Our steamer bubbled away and generally did the job. Our first attempt in the centre of the boat resulted in two broken ribs one after the other – almost in place, a final push and c-r-ack, two pieces now ! We did get two ribs in place over a period of two hours, never mind about getting the job done in an afternoon! Driving the copper nails without pre drilling right through hull and rib was a disaster, the rib split or the nails dived out to the side. So with a growing pile of firewood it was back to the drawing board.
First we reduced the rib size, soaked them in water for a day or two and then steamed them. This did the trick and we managed to get several in with only one breaking in an afternoon!
We decided to drill from the inside out and rove the nail on the rib. This is more time consuming but looks very neat. We have a roving punch and another punch with an indentation matching the rove profile to peine the nail end over. Some ribs take a bit of an effort to sit down on the land but they generally will pull down when the rove is driven down hard. Our copper nails have been counted out allowing for a few rejects – the cost is prohibitive to buy a box as you did in days gone by.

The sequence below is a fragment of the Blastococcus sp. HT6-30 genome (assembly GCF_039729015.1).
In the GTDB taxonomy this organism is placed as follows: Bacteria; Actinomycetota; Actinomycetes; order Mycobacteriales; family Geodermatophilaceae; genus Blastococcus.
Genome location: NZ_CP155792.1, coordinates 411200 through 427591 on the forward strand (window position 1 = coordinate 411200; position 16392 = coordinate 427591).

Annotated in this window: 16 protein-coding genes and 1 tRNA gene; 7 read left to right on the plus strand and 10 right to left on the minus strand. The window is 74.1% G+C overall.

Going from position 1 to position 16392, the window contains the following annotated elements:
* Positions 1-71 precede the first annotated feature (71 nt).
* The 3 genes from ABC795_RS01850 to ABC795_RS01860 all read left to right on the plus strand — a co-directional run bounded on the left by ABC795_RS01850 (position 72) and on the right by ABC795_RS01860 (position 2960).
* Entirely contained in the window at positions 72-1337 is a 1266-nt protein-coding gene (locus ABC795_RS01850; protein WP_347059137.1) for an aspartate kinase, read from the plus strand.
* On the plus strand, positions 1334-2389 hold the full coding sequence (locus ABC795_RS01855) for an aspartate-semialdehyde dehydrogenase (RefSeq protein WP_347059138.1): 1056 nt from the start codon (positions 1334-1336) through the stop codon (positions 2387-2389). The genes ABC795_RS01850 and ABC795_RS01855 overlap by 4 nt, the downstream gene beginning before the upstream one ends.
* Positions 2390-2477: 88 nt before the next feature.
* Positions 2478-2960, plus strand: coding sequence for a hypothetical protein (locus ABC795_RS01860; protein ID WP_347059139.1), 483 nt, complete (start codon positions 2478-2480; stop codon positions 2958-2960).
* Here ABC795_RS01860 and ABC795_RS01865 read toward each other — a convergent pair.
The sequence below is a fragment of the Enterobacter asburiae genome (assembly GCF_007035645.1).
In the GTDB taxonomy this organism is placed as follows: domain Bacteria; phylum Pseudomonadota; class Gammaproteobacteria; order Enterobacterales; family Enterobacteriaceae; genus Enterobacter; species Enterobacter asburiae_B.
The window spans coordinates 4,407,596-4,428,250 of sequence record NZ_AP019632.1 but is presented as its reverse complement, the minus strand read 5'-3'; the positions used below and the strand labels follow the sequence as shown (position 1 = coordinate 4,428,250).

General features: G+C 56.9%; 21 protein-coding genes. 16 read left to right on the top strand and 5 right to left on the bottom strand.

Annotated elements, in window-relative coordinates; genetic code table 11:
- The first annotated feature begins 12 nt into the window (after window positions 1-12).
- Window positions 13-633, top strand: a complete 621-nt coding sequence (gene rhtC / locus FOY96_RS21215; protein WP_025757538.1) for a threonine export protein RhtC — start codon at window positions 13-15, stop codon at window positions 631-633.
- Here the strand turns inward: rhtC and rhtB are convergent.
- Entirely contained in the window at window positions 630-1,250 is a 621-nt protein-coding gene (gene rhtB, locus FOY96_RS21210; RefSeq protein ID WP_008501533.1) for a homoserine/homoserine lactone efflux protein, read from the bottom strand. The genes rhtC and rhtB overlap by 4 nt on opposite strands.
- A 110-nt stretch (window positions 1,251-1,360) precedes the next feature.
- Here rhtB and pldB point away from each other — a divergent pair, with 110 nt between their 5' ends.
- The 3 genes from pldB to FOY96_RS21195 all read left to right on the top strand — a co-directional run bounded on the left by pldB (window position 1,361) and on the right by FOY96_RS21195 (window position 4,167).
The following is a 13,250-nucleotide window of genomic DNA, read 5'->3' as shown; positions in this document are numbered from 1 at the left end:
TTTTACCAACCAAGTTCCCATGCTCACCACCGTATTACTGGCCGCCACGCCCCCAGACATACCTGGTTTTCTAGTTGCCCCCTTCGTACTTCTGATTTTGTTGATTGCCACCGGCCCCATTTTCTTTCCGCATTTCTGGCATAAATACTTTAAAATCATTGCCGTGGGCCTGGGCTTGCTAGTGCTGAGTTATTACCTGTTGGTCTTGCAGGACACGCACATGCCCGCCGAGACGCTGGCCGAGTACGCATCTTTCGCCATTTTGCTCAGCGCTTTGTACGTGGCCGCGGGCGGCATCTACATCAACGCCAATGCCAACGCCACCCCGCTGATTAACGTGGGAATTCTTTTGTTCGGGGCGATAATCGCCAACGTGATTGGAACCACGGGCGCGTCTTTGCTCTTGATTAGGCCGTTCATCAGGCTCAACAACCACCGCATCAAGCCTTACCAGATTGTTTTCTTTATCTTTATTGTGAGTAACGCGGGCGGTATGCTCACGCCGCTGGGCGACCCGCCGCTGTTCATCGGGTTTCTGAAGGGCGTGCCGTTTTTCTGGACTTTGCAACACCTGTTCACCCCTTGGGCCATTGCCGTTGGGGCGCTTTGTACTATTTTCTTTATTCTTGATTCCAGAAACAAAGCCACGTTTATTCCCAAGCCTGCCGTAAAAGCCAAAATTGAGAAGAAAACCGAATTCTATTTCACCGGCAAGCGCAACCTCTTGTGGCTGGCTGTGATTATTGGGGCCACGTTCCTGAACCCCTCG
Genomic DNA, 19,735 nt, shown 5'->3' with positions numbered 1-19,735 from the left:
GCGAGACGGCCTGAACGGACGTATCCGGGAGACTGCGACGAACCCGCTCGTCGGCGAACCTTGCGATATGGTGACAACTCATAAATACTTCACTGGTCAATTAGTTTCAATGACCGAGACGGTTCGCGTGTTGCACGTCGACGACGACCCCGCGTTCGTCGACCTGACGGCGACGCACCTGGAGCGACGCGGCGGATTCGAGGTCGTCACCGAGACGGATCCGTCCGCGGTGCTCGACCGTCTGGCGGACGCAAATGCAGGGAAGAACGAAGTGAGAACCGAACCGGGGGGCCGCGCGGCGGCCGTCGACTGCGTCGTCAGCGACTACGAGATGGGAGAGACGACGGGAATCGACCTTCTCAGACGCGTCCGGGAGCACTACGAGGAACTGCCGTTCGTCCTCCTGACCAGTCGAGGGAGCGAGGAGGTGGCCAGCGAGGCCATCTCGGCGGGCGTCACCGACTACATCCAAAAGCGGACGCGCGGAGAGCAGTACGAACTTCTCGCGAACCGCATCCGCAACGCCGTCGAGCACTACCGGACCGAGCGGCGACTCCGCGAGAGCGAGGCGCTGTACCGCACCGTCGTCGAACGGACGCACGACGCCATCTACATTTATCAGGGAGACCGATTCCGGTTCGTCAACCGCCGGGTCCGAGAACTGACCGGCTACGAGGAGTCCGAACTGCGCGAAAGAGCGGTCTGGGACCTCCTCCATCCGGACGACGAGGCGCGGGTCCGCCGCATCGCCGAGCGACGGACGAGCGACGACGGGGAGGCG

Our efforts will not be up to a boat builder’s standard but passable for the intermittent future use the boat will get.
We plan on cleaning out the clinker lands on the outside of the hull and using a syringe, inject a brew of epoxy glue and filler for the same reason as this boat will spend more time out of the water than in therefore subject to drying out.